Doug Staneart: Although all of our instructors are teachers and trainers, we specialize in creating fun team activities that end in a donation to charity.

January 22, 2024

A quick introduction about what your company does/your values/mission.

Although all of our instructors are teachers and trainers, we specialize in creating fun team activities that end in a donation to charity. For instance, our most popular program is the Build-A-Bike ® team building activity. We typically do these for companies at their annual meetings or conventions. We divide the big group into six to eight person teams. Then, each team compete to finish team challenges to earn bicycle parts. If they work together, the end up with all the pieces of a brand-new bike. The teams then assemble the bikes that are donated to a children’s charity in the area.

Tell us about yourself?

I grew up in a rural part of Arkansas. My town only had about 300 people. And everything that we owned was bought second-hand. I knew that my education was my ticket out of poverty, though. So, I worked my way through college. Two years after graduating, though, nothing had really changed. My lifestyle was a little better than it was growing up, but I was incredibly in debt and working in a dead end job. I was actually starting to think that all the hard work was for nothing. Then, a leadership development coach took me under her wing and started to show me how the business world really worked. Less than 10 years later, I had made my first million dollars. Then, six months later, I made my second million. Once I figured out these “secrets” to success, I decided to spend the rest of my life helping other people move from poverty to freedom. The Leaders Institute ® is the way that I put that plan into action.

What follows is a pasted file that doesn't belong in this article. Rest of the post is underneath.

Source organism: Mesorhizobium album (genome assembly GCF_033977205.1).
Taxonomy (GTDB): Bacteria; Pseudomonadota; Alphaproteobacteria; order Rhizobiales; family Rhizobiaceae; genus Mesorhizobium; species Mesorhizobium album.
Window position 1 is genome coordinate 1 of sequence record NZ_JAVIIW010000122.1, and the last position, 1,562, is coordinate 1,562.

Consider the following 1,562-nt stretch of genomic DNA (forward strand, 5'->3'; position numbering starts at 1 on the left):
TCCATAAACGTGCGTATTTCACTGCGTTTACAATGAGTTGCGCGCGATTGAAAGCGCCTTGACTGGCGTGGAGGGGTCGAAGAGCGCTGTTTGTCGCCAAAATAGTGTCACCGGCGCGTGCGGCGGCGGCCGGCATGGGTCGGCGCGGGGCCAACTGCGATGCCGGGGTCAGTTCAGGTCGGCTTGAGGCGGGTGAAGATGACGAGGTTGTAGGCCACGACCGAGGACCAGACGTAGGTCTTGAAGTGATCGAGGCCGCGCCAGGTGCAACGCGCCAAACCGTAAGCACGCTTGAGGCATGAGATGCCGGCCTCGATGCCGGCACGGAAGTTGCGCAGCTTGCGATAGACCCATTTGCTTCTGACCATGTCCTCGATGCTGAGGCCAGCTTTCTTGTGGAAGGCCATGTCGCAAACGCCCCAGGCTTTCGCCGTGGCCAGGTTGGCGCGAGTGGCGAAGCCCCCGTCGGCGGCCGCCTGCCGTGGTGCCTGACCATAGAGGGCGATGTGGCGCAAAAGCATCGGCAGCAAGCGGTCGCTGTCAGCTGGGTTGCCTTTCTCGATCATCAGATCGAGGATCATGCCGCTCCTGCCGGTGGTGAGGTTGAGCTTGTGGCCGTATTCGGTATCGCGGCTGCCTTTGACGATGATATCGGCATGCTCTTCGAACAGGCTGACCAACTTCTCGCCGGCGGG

If you could go back in time a year or two, what piece of advice would you give yourself?

Hire more executives more quickly. As an entrepreneur, we always want to save money by just doing everything ourselves. But the growth of your company is dependent on the infrastructure you create for the company. Pay the premium fee for the best people, and your business will grow more quickly.

What problem does your business solve?

We make boring meetings more fun and interactive. Most meeting organizers want to maximize their time with the team, so they cram too much stuff into too little time. This makes the team hate coming to the meetings. They are overwhelmed. So, when my team comes in and give them a fun way to mingle with each other, morale and meeting satisfaction increase exponentially.

What is the inspiration behind your business?

One of the bikes that we donated went to a kid who lived in an apartment complex in a pretty tough part of town. He was so excited, because none of the kids in his complex had a bike. About a week after he got the bike, the club director asked him how he was enjoying the new bike. He replied back, “We love it!” The director asked who he meant when he said “we.” The kid said, “None of the kids in my apartments have a bike. So, I share it with everyone. We love it.” Stories like that make what we do worthwhile. Then we donated another 10 bikes to the apartment complex.

What is your magic sauce?

People learn by doing. So instead of coming into a meeting and lecturing people with a monologue, we give them information and help them apply it right away. We get them up out of their chairs and moving around the room. The groups mainly want to talk to each other — not listen to a talking head all day. We let them do that.

What is the plan for the next 5 years? What do you want to achieve?

We just opened an office in Atlanta. We are now expanding to Las Vegas and Phoenix. Our goal is to have 10 different offices nationwide in the next five years.

What is the biggest challenge you’ve faced so far?

I had a couple of managers who teamed up and created a competitive company while they were still working for me. They were able to funnel off a few of my biggest customers. It was like a gut-punch. I felt so betrayed. Then, I got angry. I really wanted to make them pay. All that really happened in the end, though was that I still lost the customers, and I paid a ton of money to a lot of attorneys. It was a good lesson. Since then, I restructured my company to make it where my team members have a bigger incentive to stay and help me grow the business. I wouldn’t have made that change without having the hardship beforehand.

How do people get involved/buy into your vision?

We look for team members who already have an expertise in the business world but who now want to help the next generation of businesspeople succeed.

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